What: All Issues : Making Government Work for Everyone, Not Just the Rich or Powerful : Consumer Protection : H.R. 2744. Appropriations/Agriculture/Vote on Amendment Not to Delay Implementation of Rule Requiring that Meat Products Be Labeled with Their Country-of-Origin. (2005 house Roll Call 231)
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H.R. 2744. Appropriations/Agriculture/Vote on Amendment Not to Delay Implementation of Rule Requiring that Meat Products Be Labeled with Their Country-of-Origin.
house Roll Call 231     Jun 08, 2005
Progressive Position:
Yea
Progressive Result:
Loss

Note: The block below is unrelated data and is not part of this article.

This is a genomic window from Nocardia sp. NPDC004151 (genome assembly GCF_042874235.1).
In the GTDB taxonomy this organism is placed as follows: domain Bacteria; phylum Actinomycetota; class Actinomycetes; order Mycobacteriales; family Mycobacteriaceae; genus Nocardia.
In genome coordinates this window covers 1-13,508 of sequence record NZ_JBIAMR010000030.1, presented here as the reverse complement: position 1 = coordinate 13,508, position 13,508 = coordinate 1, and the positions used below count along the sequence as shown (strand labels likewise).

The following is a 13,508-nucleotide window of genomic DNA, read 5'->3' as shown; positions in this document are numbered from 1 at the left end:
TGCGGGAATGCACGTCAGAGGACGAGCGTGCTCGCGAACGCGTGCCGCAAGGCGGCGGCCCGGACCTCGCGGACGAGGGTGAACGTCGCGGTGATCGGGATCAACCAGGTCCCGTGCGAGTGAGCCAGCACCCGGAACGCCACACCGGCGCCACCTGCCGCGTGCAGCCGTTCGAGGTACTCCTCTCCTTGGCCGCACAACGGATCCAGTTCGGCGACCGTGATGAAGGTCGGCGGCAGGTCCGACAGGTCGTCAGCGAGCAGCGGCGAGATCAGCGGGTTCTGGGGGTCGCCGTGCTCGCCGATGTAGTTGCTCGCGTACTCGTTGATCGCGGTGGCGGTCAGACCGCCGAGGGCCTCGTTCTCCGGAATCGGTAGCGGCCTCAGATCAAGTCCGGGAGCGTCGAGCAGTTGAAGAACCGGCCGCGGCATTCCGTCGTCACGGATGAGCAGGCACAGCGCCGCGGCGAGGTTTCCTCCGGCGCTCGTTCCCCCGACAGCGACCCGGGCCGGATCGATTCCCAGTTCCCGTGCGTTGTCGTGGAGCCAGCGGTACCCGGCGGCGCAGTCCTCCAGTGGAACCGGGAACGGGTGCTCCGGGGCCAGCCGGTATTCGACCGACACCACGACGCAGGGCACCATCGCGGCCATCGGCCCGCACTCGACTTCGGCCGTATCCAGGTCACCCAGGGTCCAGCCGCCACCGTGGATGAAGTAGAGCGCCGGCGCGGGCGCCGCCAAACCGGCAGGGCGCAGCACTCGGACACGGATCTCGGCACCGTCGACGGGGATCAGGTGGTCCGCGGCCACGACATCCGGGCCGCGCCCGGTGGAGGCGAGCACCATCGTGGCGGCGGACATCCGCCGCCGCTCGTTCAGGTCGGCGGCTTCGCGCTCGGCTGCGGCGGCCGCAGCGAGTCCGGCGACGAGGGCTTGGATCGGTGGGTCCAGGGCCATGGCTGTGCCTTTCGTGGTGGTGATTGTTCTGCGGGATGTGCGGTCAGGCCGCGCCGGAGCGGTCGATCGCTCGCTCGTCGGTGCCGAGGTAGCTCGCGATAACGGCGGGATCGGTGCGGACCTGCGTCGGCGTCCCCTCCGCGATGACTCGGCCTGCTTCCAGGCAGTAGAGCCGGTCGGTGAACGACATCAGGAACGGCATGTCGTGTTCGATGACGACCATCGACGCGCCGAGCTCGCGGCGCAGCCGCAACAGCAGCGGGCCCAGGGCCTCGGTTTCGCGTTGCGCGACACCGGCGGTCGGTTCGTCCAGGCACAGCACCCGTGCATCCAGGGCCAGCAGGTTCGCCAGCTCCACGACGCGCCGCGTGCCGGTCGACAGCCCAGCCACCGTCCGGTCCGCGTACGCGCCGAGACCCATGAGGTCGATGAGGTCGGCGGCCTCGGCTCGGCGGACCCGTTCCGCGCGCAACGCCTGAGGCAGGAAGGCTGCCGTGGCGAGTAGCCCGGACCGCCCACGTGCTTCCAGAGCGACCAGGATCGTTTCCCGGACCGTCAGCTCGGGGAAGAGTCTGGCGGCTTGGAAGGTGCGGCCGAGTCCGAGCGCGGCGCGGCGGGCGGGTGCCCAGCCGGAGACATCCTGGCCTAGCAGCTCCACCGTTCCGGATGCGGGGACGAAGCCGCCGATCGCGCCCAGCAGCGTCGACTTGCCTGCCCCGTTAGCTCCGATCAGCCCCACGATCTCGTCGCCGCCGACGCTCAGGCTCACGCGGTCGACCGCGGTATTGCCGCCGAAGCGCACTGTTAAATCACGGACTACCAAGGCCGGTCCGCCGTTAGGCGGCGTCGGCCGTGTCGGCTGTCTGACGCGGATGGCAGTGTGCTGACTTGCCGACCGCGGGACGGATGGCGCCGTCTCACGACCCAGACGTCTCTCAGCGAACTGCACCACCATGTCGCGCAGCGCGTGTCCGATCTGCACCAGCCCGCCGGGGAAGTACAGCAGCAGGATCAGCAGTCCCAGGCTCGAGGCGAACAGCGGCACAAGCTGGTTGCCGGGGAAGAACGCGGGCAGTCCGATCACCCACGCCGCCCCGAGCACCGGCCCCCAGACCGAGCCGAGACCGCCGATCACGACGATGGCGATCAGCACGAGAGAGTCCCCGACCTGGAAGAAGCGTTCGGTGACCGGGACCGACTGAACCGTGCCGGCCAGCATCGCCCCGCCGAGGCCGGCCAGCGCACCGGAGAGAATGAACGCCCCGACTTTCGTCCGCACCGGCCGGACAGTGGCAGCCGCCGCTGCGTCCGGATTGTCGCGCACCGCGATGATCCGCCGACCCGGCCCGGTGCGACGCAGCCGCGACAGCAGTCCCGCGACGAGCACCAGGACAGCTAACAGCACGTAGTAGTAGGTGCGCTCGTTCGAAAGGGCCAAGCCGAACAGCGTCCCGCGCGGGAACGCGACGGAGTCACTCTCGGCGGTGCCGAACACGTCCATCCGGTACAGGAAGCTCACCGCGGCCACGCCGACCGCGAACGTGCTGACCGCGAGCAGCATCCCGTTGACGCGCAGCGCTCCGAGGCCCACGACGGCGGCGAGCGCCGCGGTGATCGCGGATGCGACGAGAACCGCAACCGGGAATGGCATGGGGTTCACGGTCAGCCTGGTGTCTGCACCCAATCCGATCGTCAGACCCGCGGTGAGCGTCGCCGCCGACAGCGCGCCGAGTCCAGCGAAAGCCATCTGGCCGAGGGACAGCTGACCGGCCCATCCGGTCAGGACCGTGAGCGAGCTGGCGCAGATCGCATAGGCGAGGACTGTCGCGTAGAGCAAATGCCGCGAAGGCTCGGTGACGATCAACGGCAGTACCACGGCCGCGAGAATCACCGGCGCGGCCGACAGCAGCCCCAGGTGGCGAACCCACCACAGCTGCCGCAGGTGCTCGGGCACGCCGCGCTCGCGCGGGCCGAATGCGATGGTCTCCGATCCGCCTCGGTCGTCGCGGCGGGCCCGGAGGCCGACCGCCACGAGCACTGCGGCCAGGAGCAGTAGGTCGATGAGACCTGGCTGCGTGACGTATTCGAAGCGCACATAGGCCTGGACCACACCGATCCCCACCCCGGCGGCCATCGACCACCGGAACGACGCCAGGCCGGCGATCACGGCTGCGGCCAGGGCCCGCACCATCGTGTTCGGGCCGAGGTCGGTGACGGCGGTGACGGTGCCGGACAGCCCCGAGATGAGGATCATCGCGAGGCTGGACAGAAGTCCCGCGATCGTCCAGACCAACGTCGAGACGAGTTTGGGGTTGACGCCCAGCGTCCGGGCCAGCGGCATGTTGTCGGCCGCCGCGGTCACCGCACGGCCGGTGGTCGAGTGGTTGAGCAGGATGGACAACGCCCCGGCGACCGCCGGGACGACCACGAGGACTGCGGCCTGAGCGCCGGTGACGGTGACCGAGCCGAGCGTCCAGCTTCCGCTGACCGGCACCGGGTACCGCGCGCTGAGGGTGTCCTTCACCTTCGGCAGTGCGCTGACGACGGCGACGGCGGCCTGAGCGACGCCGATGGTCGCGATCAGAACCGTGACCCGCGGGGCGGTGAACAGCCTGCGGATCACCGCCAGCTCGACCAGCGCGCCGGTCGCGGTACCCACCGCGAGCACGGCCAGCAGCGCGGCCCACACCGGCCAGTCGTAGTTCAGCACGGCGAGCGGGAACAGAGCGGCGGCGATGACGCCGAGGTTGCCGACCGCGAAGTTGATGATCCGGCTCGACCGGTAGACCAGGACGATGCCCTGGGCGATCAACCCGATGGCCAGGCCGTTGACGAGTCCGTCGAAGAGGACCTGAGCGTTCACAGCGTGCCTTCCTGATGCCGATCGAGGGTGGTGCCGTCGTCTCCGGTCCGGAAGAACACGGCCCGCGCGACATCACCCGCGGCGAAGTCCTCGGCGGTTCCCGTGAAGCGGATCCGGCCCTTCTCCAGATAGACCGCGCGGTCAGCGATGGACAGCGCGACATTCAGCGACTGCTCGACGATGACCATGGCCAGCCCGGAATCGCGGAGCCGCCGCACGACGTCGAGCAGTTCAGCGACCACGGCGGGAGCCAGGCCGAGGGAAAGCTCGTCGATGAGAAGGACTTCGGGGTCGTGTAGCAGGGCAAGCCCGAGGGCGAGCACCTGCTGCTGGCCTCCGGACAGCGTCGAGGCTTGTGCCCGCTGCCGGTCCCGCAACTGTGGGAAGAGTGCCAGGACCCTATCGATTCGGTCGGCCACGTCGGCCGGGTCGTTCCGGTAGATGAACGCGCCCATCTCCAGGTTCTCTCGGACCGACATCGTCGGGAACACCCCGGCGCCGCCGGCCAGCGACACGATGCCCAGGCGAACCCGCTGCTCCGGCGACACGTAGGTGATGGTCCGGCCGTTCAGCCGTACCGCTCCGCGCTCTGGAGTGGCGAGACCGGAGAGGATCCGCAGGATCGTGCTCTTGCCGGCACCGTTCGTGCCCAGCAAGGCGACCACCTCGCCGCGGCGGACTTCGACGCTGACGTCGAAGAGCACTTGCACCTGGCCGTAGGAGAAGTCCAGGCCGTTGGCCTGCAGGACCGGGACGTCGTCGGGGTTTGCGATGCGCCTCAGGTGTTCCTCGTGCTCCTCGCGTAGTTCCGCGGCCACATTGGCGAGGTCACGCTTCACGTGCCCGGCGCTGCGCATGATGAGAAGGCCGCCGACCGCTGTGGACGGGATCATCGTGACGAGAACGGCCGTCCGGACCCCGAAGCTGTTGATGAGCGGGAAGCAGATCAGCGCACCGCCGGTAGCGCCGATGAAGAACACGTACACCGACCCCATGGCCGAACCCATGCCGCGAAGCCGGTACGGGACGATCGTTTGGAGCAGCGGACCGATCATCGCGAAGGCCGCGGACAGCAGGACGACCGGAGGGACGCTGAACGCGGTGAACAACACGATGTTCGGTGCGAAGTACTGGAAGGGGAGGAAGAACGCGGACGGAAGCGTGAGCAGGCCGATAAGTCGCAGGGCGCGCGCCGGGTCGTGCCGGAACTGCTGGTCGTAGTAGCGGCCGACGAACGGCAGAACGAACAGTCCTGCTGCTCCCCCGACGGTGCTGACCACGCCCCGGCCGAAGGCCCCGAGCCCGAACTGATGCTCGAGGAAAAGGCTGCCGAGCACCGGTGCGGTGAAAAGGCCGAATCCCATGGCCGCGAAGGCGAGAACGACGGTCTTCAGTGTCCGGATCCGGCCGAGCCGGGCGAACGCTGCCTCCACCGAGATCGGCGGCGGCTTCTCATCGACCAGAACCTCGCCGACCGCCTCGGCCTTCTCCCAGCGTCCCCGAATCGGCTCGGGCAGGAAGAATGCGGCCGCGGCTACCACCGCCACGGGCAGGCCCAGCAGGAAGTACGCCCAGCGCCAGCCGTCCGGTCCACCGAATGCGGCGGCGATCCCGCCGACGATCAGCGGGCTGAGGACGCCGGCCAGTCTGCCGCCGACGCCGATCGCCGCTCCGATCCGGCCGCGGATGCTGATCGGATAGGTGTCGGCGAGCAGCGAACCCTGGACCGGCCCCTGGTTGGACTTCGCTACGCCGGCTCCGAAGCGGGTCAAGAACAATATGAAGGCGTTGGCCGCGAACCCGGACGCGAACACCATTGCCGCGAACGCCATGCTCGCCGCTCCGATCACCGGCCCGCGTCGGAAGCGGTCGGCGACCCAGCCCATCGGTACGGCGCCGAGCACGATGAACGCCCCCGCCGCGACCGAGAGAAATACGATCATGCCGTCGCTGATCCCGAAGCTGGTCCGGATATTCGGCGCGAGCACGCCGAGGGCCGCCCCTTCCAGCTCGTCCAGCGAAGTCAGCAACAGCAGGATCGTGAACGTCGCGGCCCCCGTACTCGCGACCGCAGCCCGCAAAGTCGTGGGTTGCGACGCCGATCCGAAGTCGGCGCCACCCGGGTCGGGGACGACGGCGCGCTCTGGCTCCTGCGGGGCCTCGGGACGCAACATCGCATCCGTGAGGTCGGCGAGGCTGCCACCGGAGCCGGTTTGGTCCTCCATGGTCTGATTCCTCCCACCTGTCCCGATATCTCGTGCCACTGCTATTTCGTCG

In this vote, the House rejected an amendment offered by Denny Rehberg (R-MT) to strip from H.R. 2744 language that would delay for a year the implementation of a rule requiring that meat products be labeled with their country-of-origin. H.R. 2744 was a bill to make appropriations for (fund) the Agriculture Department and the Food and Drug Administration for fiscal year 2006 (FY06). Taking the Progressive position, Rehberg argued that the public has increasing interest in knowing where its meat comes from, particularly in light of recent cases of "mad-cow disease." Progressives also asserted that labeling would encourage brand-loyalty for U.S. meat products. The majority of Republicans and some Democrats disagreed, stating that requiring the labeling would force the price of retail beef to climb, thereby hurting the beef industry. "Good, salt-of-the-earth people in agriculture know that this would impose up to $1 billion in additional costs to their already overworked people and to their budgets, which are already being taxed." (Henry Bonilla (R-TX).) Bonilla also noted: "Nothing could be more anti free enterprise than to mandate labeling on a product." Republicans also contended that this provision imposed a heavy burden of liability on retailers. Moreover, they argued, a delay was needed to ensure that the regulations were properly implemented. The House defeated Progressives on this amendment by a vote of 187 to 240, with 52 Democrats crossing party lines to vote "no" with Republicans, and 41 Republicans choosing to vote "yes" with Progressives. Thus, the language delaying the implementation of a rule requiring that meat products be labeled with their country of origin remained in the bill.

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